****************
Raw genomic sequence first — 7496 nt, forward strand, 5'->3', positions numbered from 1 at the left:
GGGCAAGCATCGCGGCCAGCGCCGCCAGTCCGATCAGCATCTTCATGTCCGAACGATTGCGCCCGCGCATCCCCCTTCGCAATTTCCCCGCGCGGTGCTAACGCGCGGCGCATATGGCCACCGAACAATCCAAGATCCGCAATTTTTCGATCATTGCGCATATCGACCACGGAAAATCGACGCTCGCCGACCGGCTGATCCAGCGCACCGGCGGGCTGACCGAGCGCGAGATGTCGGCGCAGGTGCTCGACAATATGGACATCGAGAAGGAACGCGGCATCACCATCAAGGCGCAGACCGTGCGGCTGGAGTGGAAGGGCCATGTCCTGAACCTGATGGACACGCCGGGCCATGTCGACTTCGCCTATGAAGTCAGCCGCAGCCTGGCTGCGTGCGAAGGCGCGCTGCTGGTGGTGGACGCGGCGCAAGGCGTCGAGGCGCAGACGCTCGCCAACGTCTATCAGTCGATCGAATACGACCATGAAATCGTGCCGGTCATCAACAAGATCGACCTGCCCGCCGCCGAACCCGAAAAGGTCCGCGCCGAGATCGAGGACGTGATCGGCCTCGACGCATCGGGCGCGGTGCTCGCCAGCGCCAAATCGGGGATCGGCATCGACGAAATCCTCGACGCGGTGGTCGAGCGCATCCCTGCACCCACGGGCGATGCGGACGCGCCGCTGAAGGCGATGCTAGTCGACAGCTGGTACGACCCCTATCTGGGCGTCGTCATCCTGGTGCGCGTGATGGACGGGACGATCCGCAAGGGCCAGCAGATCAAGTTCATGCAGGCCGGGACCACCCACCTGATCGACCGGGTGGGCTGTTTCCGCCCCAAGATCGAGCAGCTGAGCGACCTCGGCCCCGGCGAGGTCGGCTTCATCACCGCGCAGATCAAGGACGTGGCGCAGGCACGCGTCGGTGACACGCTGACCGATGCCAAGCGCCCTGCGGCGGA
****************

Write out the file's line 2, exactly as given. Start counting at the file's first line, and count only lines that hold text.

GGGCAAGCATCGCGGCCAGCGCCGCCAGTCCGATCAGCATCTTCATGTCCGAACGATTGCGCCCGCGCATCCCCCTTCGCAATTTCCCCGCGCGGTGCTAACGCGCGGCGCATATGGCCACCGAACAATCCAAGATCCGCAATTTTTCGATCATTGCGCATATCGACCACGGAAAATCGACGCTCGCCGACCGGCTGATCCAGCGCACCGGCGGGCTGACCGAGCGCGAGATGTCGGCGCAGGTGCTCGACAATATGGACATCGAGAAGGAACGCGGCATCACCATCAAGGCGCAGACCGTGCGGCTGGAGTGGAAGGGCCATGTCCTGAACCTGATGGACACGCCGGGCCATGTCGACTTCGCCTATGAAGTCAGCCGCAGCCTGGCTGCGTGCGAAGGCGCGCTGCTGGTGGTGGACGCGGCGCAAGGCGTCGAGGCGCAGACGCTCGCCAACGTCTATCAGTCGATCGAATACGACCATGAAATCGTGCCGGTCATCAACAAGATCGACCTGCCCGCCGCCGAACCCGAAAAGGTCCGCGCCGAGATCGAGGACGTGATCGGCCTCGACGCATCGGGCGCGGTGCTCGCCAGCGCCAAATCGGGGATCGGCATCGACGAAATCCTCGACGCGGTGGTCGAGCGCATCCCTGCACCCACGGGCGATGCGGACGCGCCGCTGAAGGCGATGCTAGTCGACAGCTGGTACGACCCCTATCTGGGCGTCGTCATCCTGGTGCGCGTGATGGACGGGACGATCCGCAAGGGCCAGCAGATCAAGTTCATGCAGGCCGGGACCACCCACCTGATCGACCGGGTGGGCTGTTTCCGCCCCAAGATCGAGCAGCTGAGCGACCTCGGCCCCGGCGAGGTCGGCTTCATCACCGCGCAGATCAAGGACGTGGCGCAGGCACGCGTCGGTGACACGCTGACCGATGCCAAGCGCCCTGCGGCGGA